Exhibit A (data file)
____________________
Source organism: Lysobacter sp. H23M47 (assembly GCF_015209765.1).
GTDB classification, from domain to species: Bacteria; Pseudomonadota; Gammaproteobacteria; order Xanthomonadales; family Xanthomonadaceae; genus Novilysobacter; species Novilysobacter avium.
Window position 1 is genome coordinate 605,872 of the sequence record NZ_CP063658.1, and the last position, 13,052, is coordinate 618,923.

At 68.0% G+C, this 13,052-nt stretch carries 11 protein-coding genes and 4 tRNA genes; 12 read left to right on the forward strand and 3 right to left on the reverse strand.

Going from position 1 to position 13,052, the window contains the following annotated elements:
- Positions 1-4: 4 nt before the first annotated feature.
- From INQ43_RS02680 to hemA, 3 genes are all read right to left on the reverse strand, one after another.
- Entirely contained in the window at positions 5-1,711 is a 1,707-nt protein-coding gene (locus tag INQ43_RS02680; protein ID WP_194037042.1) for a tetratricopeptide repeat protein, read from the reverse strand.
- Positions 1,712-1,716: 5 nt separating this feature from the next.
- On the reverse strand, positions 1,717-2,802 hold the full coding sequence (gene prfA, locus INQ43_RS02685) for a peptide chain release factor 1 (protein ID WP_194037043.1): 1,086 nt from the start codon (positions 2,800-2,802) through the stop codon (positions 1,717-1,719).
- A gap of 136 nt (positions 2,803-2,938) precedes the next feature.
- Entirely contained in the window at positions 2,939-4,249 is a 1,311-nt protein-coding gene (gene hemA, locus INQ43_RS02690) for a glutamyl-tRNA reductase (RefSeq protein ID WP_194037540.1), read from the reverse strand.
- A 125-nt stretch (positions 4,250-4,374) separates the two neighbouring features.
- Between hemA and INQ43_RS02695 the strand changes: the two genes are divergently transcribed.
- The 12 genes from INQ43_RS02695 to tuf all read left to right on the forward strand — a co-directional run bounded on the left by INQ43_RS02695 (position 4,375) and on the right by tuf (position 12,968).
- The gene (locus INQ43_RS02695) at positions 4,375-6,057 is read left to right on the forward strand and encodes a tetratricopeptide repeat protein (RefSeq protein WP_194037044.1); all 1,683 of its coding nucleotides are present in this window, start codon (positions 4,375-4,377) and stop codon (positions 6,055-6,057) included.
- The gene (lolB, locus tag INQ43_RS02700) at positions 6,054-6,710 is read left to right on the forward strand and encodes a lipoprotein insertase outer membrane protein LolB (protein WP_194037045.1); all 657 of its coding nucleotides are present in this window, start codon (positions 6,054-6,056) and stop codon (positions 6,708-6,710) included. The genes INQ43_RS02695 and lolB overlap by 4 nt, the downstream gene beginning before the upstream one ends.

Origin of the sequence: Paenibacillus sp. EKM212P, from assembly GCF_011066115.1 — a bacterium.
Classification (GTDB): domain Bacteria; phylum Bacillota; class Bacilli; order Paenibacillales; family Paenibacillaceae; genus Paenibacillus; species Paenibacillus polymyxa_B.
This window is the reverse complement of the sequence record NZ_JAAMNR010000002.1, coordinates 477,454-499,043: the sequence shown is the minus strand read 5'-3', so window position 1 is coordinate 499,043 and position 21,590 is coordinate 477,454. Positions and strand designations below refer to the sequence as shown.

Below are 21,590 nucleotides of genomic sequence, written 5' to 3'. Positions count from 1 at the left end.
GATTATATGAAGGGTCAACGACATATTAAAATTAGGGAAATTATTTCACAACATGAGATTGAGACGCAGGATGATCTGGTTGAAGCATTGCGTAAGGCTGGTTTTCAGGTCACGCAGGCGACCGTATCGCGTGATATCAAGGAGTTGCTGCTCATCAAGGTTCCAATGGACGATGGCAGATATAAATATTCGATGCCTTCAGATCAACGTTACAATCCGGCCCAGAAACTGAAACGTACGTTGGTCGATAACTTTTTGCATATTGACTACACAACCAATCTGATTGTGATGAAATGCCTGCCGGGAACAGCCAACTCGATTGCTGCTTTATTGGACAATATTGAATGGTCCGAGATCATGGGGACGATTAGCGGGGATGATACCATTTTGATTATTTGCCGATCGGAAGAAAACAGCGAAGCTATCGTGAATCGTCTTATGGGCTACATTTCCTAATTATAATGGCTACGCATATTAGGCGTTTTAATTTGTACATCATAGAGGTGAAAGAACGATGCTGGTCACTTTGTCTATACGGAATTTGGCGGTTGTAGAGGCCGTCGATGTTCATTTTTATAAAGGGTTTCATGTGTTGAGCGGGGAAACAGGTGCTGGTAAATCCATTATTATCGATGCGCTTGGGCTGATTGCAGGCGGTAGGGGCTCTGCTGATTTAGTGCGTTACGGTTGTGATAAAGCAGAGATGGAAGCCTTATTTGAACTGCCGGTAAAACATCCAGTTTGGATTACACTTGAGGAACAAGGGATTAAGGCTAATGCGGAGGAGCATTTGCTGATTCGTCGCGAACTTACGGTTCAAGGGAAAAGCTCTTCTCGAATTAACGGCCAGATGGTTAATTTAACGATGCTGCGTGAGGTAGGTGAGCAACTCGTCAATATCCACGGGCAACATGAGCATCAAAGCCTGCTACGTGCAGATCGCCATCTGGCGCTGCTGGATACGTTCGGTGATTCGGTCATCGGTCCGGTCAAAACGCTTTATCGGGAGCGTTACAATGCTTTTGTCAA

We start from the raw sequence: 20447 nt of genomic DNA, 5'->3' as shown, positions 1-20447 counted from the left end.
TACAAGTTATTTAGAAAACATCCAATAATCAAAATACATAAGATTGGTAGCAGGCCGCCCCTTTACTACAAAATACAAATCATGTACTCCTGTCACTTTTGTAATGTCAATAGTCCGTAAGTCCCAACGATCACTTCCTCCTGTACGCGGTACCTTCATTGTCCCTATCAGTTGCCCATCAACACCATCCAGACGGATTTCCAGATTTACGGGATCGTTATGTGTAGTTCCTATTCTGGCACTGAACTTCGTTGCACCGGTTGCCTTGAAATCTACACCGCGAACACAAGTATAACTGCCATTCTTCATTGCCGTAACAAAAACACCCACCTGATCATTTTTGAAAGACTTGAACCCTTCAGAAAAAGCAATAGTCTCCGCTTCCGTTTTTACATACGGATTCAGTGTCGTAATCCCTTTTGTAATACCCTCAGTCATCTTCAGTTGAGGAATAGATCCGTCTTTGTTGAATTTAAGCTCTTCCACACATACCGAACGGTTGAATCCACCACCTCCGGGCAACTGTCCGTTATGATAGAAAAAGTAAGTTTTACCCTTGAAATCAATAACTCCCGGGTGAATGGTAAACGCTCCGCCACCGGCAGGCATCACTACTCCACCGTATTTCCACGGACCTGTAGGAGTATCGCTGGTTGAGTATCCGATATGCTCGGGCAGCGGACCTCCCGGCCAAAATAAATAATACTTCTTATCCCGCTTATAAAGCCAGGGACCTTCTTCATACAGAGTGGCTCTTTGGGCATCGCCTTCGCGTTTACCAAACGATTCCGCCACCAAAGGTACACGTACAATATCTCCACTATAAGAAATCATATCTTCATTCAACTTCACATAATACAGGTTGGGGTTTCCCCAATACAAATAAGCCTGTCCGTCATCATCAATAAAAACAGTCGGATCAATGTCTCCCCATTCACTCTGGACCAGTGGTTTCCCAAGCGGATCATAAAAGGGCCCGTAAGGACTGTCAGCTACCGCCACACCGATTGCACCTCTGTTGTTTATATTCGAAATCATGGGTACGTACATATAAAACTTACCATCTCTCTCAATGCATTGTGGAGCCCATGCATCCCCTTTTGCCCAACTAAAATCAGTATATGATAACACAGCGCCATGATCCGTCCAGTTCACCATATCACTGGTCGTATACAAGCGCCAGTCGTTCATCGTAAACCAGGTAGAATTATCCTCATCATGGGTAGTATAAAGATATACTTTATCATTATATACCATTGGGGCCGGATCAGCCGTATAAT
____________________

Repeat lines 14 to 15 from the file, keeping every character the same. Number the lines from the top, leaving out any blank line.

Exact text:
- Between hemA and INQ43_RS02695 the strand changes: the two genes are divergently transcribed.
- The 12 genes from INQ43_RS02695 to tuf all read left to right on the forward strand — a co-directional run bounded on the left by INQ43_RS02695 (position 4,375) and on the right by tuf (position 12,968).